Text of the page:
The Experts

Sanderson’s attorneys called on medical experts to try and persuade jurors that the collision left Sanderson with irreparable, life-altering injuries. Dr. Wendell Gibby, a radiologist, testified that brain images of Sanderson suggested that the head trauma was likely caused by a skier crashing into him. He also said that the rib fractures certainly corroborate that there was enough force to cause a head injury.

Dr. Samuel Goldstein, a neuropsychologist, in explaining the trajectory of Sanderson’s brain and psychological health, testified that Sanderson was experiencing an “acute rapid downturn.” Further, Dr. Goldstein suggested that if it were not for the accident, Sanderson would not be experiencing the current cognitive and brain issues he is struggling with today.

Dr. Alina Fong, a concussion specialist, testified that Sanderson is still recovering from a brain injury from the collision that occurred seven years ago.

Paltrow’s attorneys introduced a biomechanical engineer, Dr. Irving Scher. Dr. Scher was brought in as a snow sports expert. He used a white erase board to draw diagrams and equations while testifying that Paltrow’s version of what happened is consistent with the laws of physics.

Carl Black, a radiologist, testified that Sanderson’s cognitive decline and other issues related to his brain health are explainable by normal aging patterns. He said that, “we’re all deteriorating to some degree or other every day we live.”

Dr. Steven Edgley reviewed Sanderson’s medical records. Dr. Edgley found that before the accident, Sanderson had suffered a stroke in which he lost his eyesight in his right eye. He found evidence of a microvascular disease in Sanderson’s brain. Finally, he found evidence of hydrocephalus which is another neurological issue. Again, these were all present prior to the accident. Further, Paltrow’s medical team found other issues such as a prior knee injury, incidents of Sanderson walking into walls, hearing problems, and limited field of vision.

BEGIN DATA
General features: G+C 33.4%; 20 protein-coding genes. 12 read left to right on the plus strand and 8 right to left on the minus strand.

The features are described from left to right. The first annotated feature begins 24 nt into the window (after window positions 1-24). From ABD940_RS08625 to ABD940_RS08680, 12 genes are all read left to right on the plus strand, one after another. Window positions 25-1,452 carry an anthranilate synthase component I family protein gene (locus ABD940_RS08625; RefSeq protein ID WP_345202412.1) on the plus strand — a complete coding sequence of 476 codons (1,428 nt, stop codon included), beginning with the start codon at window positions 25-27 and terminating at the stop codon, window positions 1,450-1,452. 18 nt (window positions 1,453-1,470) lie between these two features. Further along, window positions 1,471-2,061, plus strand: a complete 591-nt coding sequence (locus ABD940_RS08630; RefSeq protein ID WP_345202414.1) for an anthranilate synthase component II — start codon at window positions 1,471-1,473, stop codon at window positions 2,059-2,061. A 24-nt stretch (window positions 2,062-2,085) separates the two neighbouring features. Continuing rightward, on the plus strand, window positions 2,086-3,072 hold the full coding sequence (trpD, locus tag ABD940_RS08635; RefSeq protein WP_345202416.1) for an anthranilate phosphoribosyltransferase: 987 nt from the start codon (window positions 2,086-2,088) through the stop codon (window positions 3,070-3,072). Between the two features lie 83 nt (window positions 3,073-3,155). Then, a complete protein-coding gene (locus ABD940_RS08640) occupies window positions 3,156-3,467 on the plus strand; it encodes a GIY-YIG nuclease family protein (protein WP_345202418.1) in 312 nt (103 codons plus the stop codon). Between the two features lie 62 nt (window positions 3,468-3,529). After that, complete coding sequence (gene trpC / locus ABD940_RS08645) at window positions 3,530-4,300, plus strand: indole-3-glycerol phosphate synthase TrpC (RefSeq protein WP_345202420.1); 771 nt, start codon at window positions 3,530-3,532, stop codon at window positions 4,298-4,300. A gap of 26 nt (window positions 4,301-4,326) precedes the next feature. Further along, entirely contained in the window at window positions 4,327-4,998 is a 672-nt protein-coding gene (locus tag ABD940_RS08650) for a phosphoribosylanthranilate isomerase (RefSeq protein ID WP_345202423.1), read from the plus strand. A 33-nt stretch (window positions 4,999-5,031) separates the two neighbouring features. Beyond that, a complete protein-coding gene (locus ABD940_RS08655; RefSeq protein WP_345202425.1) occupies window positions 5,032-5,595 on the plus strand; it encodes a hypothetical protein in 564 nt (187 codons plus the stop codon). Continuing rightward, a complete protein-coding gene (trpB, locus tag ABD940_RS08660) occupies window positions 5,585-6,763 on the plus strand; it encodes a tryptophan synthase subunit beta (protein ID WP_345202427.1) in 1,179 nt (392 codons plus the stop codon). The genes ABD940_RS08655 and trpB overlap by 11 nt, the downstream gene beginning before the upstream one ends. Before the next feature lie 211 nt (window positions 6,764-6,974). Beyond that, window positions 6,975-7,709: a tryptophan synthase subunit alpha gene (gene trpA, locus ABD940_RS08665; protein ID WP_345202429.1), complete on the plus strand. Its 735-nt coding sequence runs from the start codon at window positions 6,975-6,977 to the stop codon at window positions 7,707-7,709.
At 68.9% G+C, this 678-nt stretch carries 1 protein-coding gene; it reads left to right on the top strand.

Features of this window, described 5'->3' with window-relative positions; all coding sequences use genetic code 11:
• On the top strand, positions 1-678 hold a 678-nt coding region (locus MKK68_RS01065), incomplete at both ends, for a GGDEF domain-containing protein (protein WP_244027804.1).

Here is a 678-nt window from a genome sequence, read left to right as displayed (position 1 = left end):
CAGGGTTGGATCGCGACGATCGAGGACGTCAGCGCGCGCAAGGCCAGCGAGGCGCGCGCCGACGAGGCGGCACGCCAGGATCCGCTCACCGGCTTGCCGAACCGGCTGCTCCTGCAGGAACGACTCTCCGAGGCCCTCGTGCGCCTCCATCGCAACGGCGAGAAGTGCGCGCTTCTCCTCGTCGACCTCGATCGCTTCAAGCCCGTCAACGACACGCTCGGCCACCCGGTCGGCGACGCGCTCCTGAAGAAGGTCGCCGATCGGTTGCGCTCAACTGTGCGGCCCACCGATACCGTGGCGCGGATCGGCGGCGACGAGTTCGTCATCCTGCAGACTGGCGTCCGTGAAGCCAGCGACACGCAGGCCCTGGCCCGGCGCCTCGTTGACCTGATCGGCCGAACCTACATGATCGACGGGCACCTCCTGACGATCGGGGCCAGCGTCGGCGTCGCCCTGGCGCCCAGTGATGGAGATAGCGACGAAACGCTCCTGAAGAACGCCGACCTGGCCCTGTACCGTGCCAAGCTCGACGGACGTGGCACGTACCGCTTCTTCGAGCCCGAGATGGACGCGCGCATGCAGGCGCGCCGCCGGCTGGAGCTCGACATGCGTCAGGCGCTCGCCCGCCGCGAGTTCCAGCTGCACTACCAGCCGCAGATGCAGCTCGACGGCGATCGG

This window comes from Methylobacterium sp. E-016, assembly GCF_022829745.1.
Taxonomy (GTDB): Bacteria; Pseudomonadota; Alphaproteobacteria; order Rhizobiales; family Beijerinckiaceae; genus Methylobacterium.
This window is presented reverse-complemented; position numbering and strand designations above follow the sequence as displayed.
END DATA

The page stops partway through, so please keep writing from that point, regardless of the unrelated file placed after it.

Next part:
These are just a few select experts that testified to the jury. When there is a he-said/she-said case with no actual visual evidence, a jury must rely on experts to try to deduce whether there was negligence or not. In this case, Sanderson’s experts testified to the extent of injuries while Paltrow’s experts testified that his injuries were mostly pre-existing. Scientific evidence was provided by experts on both sides to break down whose version of events was more scientifically likely.

In the end, the jury listened to the evidence and went into a private room together to discuss. Two hours later they emerged with a verdict, having decided that more likely than not, Paltrow’s version of events is closest to what actually transpired, and she should not be held liable for negligence.

If you are involved in a collision while on a ski slope or at a resort and are injured, or if you come across an injured skier, it is extremely important to gather as much evidence as you can from the area. Evidence such as ski conditions, information from potential witnesses, and anything that can show that there was a negligent party, will all be valuable if any sort of lawsuit is filed. If you are the victim of a ski slope collision and would like to speak with an attorney about your rights, call our Denver Personal Injury Attorneys at 303-355-7202 today for a free consultation.

-Graham Black